- When opposite a truck at an intersection or crossing the street, yield and allow the truck to move first to ensure its turning direction and not become trapped with it head-on in your lane
To prove the driver is liable for the accident, you must be able to show that the driver acted negligently, recklessly, or maliciously, which led to the accident causing you or your family injuries and property damage. Truck drivers are responsible for driving safely and according to Federal Motor Carrier Safety Administration (FMCSA) regulations when turning, which state drivers must:
- Check blind spots
- Be aware of long stopping distances Stop slowly and with plenty of space
- Take extra time and space making wide turns
- Buckle up
- Avoid speeding
- Stay focused
- Always use a turn signal
- Maintain vehicle safety and functionality
- Plan ahead for their long trips
- Take special care in work zones
Truck drivers are responsible for making wide turns safely, but accidents can still happen even when the driver is doing everything right and other motorists are reckless. Most trucks are equipped with signs for other drivers on the back, warning how to avoid being struck when the truck is turning. Drivers often use this as a defense against responsibility for the accident and are frequently successful. Ignoring the warnings could be detrimental to your case.
What Compensation Can I Receive Following a Wide-Turn Truck Accident?
If you were in a wide-turn accident with a commercial truck, you are entitled to compensation, such as:
- Medical expenses
- Property damage expenses
- Loss of income
- Loss of future earning capacity and wages if unable to return to the same job or work
- Physical pain and suffering
- Scarring, disfigurement, or humiliation.
- Emotional distress or trauma
- Loss of life enjoyment
- Loss of consortium with loved ones
- Death benefits for families when the victim is fatally wounded
How Long Do I Have to File a Claim After a Wide-Turn Accident?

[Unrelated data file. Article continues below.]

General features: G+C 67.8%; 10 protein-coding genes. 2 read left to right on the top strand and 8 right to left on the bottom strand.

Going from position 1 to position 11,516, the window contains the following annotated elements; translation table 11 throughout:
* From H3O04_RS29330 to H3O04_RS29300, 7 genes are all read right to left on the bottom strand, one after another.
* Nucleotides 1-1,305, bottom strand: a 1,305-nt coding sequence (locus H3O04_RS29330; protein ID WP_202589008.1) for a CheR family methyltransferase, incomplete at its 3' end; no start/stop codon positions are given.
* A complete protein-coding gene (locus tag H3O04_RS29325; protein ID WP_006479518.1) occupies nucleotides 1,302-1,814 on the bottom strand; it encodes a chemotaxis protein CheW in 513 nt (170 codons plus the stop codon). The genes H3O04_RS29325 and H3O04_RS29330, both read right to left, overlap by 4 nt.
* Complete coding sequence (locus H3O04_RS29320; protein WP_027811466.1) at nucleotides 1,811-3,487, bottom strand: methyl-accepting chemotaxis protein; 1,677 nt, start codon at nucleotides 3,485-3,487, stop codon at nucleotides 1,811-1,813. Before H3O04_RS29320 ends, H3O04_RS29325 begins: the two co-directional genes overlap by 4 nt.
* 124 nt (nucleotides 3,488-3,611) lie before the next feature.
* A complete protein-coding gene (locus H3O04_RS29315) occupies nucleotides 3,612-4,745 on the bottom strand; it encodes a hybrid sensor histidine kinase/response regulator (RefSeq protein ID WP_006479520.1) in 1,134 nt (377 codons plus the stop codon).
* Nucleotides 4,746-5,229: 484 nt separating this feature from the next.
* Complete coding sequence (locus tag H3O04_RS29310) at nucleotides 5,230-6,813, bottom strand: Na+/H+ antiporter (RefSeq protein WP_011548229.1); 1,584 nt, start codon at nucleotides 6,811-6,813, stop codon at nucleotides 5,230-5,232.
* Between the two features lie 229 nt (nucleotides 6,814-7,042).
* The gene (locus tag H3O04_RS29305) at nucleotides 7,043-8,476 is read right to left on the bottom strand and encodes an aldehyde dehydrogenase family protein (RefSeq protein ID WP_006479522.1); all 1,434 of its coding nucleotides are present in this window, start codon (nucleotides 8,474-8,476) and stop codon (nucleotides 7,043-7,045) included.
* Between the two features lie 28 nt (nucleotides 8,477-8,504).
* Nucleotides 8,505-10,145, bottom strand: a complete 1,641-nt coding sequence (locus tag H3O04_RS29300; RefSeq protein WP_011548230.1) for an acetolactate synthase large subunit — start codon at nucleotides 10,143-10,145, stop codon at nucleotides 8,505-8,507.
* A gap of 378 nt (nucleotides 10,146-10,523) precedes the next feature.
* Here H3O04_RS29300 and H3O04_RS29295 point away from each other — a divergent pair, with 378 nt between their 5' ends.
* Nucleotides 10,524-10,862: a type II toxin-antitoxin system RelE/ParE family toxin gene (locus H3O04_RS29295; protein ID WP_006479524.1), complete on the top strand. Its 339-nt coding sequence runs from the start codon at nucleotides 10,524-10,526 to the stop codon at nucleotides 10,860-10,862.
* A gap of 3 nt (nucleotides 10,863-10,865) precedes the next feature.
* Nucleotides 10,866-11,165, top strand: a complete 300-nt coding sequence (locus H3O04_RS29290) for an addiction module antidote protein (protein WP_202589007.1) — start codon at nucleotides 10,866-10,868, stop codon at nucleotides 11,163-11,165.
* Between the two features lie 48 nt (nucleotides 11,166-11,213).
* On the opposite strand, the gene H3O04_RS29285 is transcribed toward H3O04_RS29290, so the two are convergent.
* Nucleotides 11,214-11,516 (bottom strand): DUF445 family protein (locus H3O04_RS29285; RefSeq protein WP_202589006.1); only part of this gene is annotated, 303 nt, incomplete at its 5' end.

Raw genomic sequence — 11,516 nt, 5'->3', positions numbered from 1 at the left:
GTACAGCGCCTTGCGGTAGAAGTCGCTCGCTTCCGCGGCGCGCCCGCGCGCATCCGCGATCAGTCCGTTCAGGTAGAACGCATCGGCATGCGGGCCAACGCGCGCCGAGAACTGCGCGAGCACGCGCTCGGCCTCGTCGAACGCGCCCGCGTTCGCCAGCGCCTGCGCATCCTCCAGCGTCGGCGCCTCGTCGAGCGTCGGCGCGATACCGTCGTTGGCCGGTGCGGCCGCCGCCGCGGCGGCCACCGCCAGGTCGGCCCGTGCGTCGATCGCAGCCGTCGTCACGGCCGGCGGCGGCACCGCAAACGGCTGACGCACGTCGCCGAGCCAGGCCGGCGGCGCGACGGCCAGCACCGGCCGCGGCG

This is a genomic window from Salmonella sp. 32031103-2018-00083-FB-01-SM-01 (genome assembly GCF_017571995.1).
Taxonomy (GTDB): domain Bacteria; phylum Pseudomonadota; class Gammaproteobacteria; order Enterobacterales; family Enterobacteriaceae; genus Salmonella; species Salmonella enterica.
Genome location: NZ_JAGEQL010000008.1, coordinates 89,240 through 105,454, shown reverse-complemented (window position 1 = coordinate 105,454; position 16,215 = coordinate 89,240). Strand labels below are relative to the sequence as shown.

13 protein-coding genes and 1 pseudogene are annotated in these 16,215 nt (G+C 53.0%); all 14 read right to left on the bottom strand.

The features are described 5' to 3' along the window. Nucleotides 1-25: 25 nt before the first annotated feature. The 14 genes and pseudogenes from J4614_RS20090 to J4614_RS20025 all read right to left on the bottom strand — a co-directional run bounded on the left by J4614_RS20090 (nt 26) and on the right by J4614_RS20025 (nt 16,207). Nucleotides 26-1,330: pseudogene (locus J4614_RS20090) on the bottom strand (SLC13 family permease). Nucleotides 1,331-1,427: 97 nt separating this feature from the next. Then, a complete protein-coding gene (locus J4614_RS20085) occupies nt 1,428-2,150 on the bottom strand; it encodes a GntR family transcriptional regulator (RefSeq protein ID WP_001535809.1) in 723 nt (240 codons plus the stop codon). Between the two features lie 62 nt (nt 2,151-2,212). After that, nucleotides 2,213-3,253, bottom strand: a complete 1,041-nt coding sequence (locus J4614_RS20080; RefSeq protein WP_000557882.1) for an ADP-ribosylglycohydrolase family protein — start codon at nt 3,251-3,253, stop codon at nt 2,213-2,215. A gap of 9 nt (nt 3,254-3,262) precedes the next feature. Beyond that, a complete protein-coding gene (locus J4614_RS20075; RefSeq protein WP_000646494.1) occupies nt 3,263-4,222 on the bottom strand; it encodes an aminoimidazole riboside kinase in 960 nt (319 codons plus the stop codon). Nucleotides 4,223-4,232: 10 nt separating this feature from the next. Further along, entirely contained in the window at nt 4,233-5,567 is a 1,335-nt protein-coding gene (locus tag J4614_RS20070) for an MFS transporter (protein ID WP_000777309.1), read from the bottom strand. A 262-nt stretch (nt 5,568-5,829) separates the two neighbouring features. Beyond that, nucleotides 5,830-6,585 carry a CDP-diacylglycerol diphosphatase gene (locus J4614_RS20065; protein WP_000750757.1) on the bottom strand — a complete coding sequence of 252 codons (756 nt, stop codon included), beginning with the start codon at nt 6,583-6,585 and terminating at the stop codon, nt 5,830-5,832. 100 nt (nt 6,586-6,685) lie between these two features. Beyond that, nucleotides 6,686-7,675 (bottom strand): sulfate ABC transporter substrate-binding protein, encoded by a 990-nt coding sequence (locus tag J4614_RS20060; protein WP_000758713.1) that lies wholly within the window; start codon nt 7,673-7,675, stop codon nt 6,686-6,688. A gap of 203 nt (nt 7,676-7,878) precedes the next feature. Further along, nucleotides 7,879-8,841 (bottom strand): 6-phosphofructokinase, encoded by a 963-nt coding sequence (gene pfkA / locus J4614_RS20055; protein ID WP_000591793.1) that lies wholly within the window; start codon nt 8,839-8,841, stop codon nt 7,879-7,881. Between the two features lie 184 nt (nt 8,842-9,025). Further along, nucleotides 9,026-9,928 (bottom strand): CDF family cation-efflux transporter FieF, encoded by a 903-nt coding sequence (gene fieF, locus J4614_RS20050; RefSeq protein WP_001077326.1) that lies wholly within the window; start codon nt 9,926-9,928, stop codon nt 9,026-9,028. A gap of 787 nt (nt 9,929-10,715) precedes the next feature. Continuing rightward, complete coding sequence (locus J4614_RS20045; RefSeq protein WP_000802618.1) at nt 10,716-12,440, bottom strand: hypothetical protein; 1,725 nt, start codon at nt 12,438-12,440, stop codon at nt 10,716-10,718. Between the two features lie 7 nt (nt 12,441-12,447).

In New Jersey, you have two years from the date of the accident to file a claim against the driver or the trucking company, though the earlier you file, the better. The two-year statute provides a window in case of accident-related injuries that present later. In such instances, you then have two years to file from the date symptoms first present.
What Should I Do if I Am Involved in a Wide-Turn Truck Accident?
Accidents between passenger vehicles and commercial trucks often result in severe injuries requiring immediate medical attention. If your injuries are not severe and you are able, you should take the following steps:
- Report the accident: After any accident, call the police and request emergency medical conditions if anyone involved has injuries.
- Document the scene: Take photos of the scene, including vehicle damage and injuries, and anything else that may have contributed to the accident.
- Gather statements: Gather contact information and statements from any witnesses.
- Seek medical evaluation: Seek medical evaluation within 48 hours, even if your injuries are minor. Many internal injuries do not present immediate symptoms but can be life-threatening if left untreated. Plus, a medical report is a crucial element of your claim.
- Consult an attorney: Contact an attorney as soon as possible. The earlier an attorney can begin investigating your case, the stronger your evidence will be.
New Jersey Truck Accident Lawyers at Ellis Law Represent Clients Injured in Wide-Turn Collisions with Commercial Trucks
Injuries sustained in an accident with a commercial semi-truck are frequently life-altering or fatal. When turning, trucks are forced into adjacent lanes or oncoming traffic, increasing the risk of a serious accident with passenger vehicles. If you have been injured in an accident with a tractor-trailer, the New Jersey truck accident lawyers at Ellis Law will fight to obtain the compensation you deserve for your injuries and property damage. Call us at 732-308-0200 or contact us online today to schedule a free consultation. Located in Freehold, New Jersey, we serve clients in East Brunswick, Toms River, Middletown, Jersey City, Neptune, Hudson County, Union County, Essex County, Monmouth County, and Ocean County, as well as Brooklyn, New York, and New York City.